UFC middleweight Michael Bisping will attempt to secure his first winning streak since 2011 this weekend in Glasgow, Scotland.
Bisping (26-7) is set to meet Thales Leites (25-4) in the main event of UFC Fight Night on Saturday. The 36-year-old veteran is on a relatively quick turnaround, coming off a unanimous decision over CB Dollaway in April.
Despite a lifetime 16-7 record in the UFC, which dates back to 2006, Bisping has never fought for a UFC title. Now fighting out of Southern California, Bisping believes he is only two wins away from finally earning a shot.
The well-spoken Brit shared his thoughts on Leites, the UFC's newly implemented anti-doping policy and more with ESPN.com ahead of his five-round fight.
ESPN: Obviously, Leites is best-known as a grappler but his striking has garnered a lot of attention since he re-signed with the UFC in 2013. Do you think he's very different now than he was years ago, during his first UFC run?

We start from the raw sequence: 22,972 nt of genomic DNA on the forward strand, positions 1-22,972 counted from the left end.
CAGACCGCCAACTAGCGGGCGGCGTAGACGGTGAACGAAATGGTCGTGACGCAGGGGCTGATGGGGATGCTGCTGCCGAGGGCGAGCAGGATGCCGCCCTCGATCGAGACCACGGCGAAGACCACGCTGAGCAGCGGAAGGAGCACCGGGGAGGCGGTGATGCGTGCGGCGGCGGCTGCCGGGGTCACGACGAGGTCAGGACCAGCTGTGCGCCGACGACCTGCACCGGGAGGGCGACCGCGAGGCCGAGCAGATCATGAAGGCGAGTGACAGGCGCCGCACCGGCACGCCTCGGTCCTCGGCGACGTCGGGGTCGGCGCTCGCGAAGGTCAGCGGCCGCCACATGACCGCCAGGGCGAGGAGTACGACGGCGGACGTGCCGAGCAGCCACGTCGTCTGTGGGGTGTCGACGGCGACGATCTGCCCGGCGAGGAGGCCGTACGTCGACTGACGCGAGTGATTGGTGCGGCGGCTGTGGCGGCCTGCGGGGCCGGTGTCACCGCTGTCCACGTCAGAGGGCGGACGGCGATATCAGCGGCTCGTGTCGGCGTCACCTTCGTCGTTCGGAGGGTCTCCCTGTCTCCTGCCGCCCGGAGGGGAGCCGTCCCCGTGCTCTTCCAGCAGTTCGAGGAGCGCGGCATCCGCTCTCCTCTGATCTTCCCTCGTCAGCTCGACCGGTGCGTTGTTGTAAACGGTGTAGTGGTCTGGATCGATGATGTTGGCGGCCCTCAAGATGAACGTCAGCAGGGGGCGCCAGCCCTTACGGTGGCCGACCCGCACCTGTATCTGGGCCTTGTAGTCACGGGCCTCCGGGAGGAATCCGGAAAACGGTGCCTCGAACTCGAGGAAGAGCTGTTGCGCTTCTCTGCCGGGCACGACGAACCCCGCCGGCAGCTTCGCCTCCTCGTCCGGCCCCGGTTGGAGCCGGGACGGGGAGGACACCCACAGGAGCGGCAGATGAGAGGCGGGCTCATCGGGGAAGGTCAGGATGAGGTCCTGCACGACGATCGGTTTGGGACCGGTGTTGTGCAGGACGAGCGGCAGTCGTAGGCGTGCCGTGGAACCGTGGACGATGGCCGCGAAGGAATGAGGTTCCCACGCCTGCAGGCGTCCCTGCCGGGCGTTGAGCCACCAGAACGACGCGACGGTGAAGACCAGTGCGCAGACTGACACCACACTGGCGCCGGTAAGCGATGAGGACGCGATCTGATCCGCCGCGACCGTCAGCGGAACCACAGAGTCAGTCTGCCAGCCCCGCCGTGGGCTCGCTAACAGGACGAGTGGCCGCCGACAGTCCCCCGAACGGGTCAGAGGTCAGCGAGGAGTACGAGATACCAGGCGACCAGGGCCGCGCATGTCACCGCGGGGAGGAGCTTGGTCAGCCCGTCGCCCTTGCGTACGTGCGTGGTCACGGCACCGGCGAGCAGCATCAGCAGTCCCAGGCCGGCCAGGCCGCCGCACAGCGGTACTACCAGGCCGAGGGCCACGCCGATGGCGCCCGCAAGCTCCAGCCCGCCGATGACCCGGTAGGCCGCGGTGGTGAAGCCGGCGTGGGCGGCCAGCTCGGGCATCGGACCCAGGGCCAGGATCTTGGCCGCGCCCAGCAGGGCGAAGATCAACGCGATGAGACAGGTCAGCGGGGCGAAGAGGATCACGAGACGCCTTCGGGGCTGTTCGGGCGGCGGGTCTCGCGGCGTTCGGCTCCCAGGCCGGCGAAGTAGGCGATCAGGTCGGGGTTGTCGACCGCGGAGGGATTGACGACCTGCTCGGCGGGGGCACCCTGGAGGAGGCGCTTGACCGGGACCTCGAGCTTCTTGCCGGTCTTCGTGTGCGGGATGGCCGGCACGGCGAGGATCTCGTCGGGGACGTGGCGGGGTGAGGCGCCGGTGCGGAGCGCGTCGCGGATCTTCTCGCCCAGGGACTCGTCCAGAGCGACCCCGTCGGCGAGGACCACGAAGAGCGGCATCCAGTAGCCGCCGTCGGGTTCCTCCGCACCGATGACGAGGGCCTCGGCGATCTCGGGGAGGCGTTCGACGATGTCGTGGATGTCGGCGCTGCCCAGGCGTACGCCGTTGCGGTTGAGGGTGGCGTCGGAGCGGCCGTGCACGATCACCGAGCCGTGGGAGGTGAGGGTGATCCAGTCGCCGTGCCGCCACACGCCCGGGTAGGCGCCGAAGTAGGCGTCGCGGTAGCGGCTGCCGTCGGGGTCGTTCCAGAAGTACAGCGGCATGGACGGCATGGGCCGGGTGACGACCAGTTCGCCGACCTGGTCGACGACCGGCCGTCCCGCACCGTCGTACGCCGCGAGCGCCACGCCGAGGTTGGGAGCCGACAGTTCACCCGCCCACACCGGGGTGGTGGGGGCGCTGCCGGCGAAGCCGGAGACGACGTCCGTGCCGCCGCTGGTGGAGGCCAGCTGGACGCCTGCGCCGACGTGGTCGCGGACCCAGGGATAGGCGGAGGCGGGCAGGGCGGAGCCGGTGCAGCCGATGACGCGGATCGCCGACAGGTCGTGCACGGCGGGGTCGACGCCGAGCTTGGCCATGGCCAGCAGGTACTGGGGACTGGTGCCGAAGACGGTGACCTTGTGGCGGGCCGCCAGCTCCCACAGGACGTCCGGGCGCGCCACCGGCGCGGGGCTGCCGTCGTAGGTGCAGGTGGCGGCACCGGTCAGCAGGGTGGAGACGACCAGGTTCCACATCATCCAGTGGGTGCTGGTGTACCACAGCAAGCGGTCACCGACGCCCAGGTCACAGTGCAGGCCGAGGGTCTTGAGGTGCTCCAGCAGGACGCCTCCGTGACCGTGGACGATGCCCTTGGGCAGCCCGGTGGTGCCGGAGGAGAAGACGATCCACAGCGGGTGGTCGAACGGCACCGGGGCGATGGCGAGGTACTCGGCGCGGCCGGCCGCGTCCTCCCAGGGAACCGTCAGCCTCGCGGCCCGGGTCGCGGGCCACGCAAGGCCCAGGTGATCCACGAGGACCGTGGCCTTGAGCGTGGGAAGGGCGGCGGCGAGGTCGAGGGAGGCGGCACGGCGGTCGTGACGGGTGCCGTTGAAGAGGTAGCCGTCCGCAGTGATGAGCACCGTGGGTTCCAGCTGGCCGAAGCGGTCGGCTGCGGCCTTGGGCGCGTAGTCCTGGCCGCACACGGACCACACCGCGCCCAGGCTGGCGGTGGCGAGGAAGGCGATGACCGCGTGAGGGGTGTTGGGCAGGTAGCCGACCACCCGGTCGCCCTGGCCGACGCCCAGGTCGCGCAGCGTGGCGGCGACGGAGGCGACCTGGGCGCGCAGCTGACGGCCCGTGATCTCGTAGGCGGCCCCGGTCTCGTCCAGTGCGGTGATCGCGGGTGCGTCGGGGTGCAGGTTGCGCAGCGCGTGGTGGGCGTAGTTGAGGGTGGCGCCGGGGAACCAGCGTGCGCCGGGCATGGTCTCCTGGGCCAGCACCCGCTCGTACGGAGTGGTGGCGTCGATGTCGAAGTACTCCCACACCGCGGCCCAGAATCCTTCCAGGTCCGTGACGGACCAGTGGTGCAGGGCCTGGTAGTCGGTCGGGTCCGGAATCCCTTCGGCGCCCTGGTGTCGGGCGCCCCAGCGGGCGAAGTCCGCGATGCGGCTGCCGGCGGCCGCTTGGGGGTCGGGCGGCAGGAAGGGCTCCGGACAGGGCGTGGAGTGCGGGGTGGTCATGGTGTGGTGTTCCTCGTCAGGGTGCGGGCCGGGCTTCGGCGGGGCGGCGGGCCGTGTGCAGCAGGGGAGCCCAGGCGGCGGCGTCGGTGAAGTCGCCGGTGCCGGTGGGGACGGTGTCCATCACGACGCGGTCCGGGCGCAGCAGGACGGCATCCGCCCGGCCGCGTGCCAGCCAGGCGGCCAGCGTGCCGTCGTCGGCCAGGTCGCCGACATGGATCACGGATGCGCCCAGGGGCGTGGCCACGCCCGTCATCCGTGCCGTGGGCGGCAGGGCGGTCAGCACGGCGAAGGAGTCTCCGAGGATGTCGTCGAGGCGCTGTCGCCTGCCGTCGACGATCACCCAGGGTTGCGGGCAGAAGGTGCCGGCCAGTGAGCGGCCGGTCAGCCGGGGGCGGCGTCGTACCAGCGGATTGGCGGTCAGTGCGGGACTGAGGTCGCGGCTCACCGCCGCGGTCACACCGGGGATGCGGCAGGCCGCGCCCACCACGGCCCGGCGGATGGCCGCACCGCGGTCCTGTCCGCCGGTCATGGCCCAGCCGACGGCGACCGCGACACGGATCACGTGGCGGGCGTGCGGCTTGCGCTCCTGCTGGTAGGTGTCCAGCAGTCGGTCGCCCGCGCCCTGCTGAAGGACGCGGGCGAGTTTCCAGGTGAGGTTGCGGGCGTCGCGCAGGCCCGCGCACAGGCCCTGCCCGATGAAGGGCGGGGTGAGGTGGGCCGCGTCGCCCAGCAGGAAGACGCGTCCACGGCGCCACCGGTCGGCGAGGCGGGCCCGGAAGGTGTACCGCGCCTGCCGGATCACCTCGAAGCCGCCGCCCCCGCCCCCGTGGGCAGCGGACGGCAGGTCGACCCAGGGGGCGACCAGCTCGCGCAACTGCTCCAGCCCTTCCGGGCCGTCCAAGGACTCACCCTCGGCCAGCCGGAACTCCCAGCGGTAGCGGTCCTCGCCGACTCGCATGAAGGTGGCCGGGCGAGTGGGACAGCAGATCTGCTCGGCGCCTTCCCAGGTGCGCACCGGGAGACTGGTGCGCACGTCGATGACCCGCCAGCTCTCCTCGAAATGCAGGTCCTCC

Bisping: To be honest, I really don't. Everybody talks about his newfound striking game. I've been watching his old fights and his recent fights and he doesn't look any different. He looks a little bigger. He looks a little more juiced out -- but other than that, I don't see him looking different. His striking is pretty basic. He has a nice right hand, left hook and leg kick. He's not particularly varied. I think some of the guys he's fought in the UFC have had a very flat-footed style. I mean, his last fight against Tim Boetsch, you don't get much more plodding and caveman-like than Tim Boetsch. He calls himself "The Barbarian" for crying out loud. I'm much more fluid on the feet. I think he'll have a tough time fighting me.
ESPN: You say he looks more "juiced out" now? Is that a concern of yours?
Bisping: I'd say he looks like he's on a very strict strength and conditioning program.
ESPN: The UFC's new anti-doping policy, in partnership with United States Anti-Doping Agency, officially started on July 1. Do you think it has any impact on your fight against Leites and what are your thoughts on it long term?